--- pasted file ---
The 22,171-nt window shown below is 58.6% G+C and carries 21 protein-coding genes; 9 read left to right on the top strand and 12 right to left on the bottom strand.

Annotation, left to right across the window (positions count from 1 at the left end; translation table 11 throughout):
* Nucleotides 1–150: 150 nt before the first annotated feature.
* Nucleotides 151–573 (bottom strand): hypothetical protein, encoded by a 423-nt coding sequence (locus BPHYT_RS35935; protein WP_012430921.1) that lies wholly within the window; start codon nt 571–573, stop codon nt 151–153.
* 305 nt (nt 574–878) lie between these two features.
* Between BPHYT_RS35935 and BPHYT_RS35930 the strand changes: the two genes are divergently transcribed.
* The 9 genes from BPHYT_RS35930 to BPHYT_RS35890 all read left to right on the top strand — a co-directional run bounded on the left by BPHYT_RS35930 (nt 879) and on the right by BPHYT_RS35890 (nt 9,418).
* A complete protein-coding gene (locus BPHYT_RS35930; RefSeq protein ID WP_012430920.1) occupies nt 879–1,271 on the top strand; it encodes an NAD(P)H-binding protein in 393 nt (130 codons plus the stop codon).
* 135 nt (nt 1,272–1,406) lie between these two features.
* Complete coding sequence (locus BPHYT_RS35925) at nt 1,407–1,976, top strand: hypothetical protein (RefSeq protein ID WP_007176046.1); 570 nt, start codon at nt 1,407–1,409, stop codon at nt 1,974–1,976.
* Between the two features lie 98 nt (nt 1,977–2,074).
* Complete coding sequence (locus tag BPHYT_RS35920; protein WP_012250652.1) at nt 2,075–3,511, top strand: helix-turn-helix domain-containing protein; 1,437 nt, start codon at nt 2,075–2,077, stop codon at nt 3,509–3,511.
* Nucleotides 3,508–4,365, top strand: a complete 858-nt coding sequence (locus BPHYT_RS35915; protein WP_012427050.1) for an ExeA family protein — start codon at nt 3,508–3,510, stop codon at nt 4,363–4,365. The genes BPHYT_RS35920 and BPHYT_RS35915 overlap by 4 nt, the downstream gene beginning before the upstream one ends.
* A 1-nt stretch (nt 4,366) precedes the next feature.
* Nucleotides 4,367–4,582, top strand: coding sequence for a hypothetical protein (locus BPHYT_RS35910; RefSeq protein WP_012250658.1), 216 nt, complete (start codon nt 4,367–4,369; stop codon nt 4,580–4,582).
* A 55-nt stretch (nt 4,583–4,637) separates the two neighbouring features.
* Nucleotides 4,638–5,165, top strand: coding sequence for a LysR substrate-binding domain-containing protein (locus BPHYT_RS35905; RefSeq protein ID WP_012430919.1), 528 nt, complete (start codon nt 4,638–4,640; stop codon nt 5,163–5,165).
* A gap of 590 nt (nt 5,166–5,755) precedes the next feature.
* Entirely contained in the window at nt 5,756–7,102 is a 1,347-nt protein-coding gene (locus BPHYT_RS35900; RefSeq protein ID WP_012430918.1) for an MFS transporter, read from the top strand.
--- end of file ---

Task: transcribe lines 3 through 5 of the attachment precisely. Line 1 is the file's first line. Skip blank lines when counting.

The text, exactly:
* Nucleotides 1–150: 150 nt before the first annotated feature.
* Nucleotides 151–573 (bottom strand): hypothetical protein, encoded by a 423-nt coding sequence (locus BPHYT_RS35935; protein WP_012430921.1) that lies wholly within the window; start codon nt 571–573, stop codon nt 151–153.
* 305 nt (nt 574–878) lie between these two features.